When a wedding meant more

Col Mahesh Chadha (retd) 

WHEN I attend weddings these days, I am wonderstruck! Gone are the days when the ceremony was considered a solemn occasion. All rituals were performed with sobriety and invocation of the Almighty. The function used to be held at the residences — covered with shamianas and bedecked with flowers and lights — of both the groom and the bride. Where the houses were small, a community ground would become the venue. The sound of the brass band indicated the arrival of the baraat, alerting the ladki-wallahs to gather at the gate. Vedic mantras or shabads were recited, followed by milani, when close relatives of each party would embrace one another. Someone from the groom’s side would recite sehra in honour of the groom and his family, and someone from the bride’s side would recite shiksha, highlighting the aspects of her upbringing with love and care, her delicate nature, and above all, her sacrifice to raise the family of her would-be husband. 

As the baraatis were ushered in, it was incumbent upon the bride’s family to look after each and every one. After a round of cold drinks or a hot beverage, dinner or lunch used to be personally served to the baraatis by the ladki-wallahs, who dare not eat along with them. Generally, it used to be vegetarian fare, and serving hard drinks was a taboo, though some would stealthily savour it at their own expense and invite the ire of the elders!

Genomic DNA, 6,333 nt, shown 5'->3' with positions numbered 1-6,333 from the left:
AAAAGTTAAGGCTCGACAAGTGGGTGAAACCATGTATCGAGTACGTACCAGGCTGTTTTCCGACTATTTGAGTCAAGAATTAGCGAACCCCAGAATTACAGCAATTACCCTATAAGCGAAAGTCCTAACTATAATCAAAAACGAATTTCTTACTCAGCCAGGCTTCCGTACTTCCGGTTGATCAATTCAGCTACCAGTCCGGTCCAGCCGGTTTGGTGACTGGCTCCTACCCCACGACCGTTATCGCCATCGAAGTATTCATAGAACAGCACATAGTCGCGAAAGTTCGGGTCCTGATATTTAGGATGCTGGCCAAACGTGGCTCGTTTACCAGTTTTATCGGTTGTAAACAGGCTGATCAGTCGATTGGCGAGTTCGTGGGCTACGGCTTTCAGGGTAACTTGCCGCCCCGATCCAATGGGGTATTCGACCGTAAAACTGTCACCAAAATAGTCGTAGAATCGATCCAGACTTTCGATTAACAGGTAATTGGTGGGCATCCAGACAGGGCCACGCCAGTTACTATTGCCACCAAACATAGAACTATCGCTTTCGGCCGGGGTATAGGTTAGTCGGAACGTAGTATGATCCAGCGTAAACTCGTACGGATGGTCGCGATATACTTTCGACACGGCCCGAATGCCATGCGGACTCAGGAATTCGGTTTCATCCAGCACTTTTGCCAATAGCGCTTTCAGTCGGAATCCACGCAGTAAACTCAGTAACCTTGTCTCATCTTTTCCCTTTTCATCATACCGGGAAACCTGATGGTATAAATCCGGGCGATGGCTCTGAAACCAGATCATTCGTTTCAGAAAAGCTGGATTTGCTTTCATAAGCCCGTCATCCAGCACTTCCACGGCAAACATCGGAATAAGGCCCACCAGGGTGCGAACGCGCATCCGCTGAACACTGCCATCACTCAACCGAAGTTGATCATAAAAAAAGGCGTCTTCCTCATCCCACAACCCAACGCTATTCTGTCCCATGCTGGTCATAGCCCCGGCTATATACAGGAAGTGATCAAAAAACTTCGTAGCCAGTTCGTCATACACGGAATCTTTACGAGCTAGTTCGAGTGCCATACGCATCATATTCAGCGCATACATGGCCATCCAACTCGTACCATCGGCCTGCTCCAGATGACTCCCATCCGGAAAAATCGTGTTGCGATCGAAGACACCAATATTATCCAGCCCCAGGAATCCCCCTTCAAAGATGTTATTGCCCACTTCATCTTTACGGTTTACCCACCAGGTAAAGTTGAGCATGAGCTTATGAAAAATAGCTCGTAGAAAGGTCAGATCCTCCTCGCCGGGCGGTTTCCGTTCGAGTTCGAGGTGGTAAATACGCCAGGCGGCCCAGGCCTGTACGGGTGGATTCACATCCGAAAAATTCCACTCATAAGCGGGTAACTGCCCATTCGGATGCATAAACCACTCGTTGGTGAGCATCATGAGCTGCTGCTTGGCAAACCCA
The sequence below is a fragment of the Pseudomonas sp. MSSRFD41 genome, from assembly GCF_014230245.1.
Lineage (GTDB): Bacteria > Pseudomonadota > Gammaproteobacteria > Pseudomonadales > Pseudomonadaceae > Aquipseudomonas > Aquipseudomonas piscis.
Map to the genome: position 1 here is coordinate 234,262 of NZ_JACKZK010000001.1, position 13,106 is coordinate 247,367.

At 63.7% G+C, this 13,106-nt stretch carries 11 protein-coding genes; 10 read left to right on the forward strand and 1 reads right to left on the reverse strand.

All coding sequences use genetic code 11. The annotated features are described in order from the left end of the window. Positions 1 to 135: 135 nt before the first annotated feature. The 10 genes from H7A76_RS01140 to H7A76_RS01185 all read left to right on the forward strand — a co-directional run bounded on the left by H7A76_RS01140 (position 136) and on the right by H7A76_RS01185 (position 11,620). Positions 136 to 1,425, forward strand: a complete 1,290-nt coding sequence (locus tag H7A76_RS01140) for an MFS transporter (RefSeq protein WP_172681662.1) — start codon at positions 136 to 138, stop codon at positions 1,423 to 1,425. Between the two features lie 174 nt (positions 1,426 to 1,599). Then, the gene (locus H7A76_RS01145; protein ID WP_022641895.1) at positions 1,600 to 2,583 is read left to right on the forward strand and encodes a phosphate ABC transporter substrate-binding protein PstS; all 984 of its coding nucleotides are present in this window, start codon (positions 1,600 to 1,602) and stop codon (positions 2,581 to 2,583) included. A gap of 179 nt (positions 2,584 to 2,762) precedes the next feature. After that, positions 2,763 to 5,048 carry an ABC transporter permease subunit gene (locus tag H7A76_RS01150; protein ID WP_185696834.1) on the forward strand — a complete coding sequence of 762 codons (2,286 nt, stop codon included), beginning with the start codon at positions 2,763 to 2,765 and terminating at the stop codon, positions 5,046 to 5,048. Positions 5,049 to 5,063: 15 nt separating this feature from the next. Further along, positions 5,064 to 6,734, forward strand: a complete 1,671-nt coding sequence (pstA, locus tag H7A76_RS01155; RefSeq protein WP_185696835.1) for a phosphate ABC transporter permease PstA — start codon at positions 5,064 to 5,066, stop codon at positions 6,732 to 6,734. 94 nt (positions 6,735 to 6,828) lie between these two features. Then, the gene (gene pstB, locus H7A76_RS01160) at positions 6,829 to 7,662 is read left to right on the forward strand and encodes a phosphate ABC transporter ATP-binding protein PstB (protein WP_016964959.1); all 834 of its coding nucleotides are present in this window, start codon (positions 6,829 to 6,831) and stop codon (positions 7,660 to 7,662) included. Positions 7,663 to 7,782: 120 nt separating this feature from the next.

The most important part, lanvan phere, was invariably performed at the home from where the bride would depart for the groom’s home.  

Today, it is different. Weddings are held at a resort, a hotel or a picnic spot, as far away as another town. There is a long queue of cars, occupying most of the road space and creating a jam for commuters. It takes forever to reach the venue, and if late, parking becomes a problem. However, the rich opt for valet parking. Reception is, of course, as usual, but not the good old recitation of sehra and shiksha. In any case, one can’t hear anything in the deafening noise of the DJ and what not. Photographers take centre stage and one does not get to see the faces. There is a surfeit of drinks and snacks, from as early as the arrival of the first person, full of variety. It makes one rue at the quantity that is wasted — it can feed more than an equal number. 

There is no limit as far as the time is concerned, despite orders of the administration. When all guests depart, it is time for the families of the groom and the bride to sit together and enjoy the feast. The lanvan phere, too, take place there itself, where a platform is erected. Nobody visits the bride’s place. She is brought in a flower-decked car to the groom’s house to start a life together. 

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